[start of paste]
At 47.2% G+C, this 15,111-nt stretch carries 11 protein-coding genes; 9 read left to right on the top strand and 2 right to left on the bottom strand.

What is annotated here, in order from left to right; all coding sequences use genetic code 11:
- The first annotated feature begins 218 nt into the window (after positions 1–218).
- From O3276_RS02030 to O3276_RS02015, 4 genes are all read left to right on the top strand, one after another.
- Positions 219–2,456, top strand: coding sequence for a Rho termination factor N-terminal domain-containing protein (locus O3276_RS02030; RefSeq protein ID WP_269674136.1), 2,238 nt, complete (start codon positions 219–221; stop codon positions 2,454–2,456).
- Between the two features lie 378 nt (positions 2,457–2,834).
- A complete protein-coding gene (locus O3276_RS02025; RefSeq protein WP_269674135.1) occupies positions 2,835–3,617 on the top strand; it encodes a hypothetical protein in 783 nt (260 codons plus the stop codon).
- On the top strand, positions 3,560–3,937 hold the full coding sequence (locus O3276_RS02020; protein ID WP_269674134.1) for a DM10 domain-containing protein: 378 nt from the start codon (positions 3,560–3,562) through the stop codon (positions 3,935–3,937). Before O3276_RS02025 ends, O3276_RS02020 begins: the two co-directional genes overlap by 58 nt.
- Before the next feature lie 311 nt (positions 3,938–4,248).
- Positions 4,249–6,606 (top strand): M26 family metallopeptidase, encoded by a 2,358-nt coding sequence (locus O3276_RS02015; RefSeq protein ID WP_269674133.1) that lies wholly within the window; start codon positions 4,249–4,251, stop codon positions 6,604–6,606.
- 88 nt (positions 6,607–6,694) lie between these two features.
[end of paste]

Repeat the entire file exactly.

At 47.2% G+C, this 15,111-nt stretch carries 11 protein-coding genes; 9 read left to right on the top strand and 2 right to left on the bottom strand.

What is annotated here, in order from left to right; all coding sequences use genetic code 11:
- The first annotated feature begins 218 nt into the window (after positions 1–218).
- From O3276_RS02030 to O3276_RS02015, 4 genes are all read left to right on the top strand, one after another.
- Positions 219–2,456, top strand: coding sequence for a Rho termination factor N-terminal domain-containing protein (locus O3276_RS02030; RefSeq protein ID WP_269674136.1), 2,238 nt, complete (start codon positions 219–221; stop codon positions 2,454–2,456).
- Between the two features lie 378 nt (positions 2,457–2,834).
- A complete protein-coding gene (locus O3276_RS02025; RefSeq protein WP_269674135.1) occupies positions 2,835–3,617 on the top strand; it encodes a hypothetical protein in 783 nt (260 codons plus the stop codon).
- On the top strand, positions 3,560–3,937 hold the full coding sequence (locus O3276_RS02020; protein ID WP_269674134.1) for a DM10 domain-containing protein: 378 nt from the start codon (positions 3,560–3,562) through the stop codon (positions 3,935–3,937). Before O3276_RS02025 ends, O3276_RS02020 begins: the two co-directional genes overlap by 58 nt.
- Before the next feature lie 311 nt (positions 3,938–4,248).
- Positions 4,249–6,606 (top strand): M26 family metallopeptidase, encoded by a 2,358-nt coding sequence (locus O3276_RS02015; RefSeq protein ID WP_269674133.1) that lies wholly within the window; start codon positions 4,249–4,251, stop codon positions 6,604–6,606.
- 88 nt (positions 6,607–6,694) lie between these two features.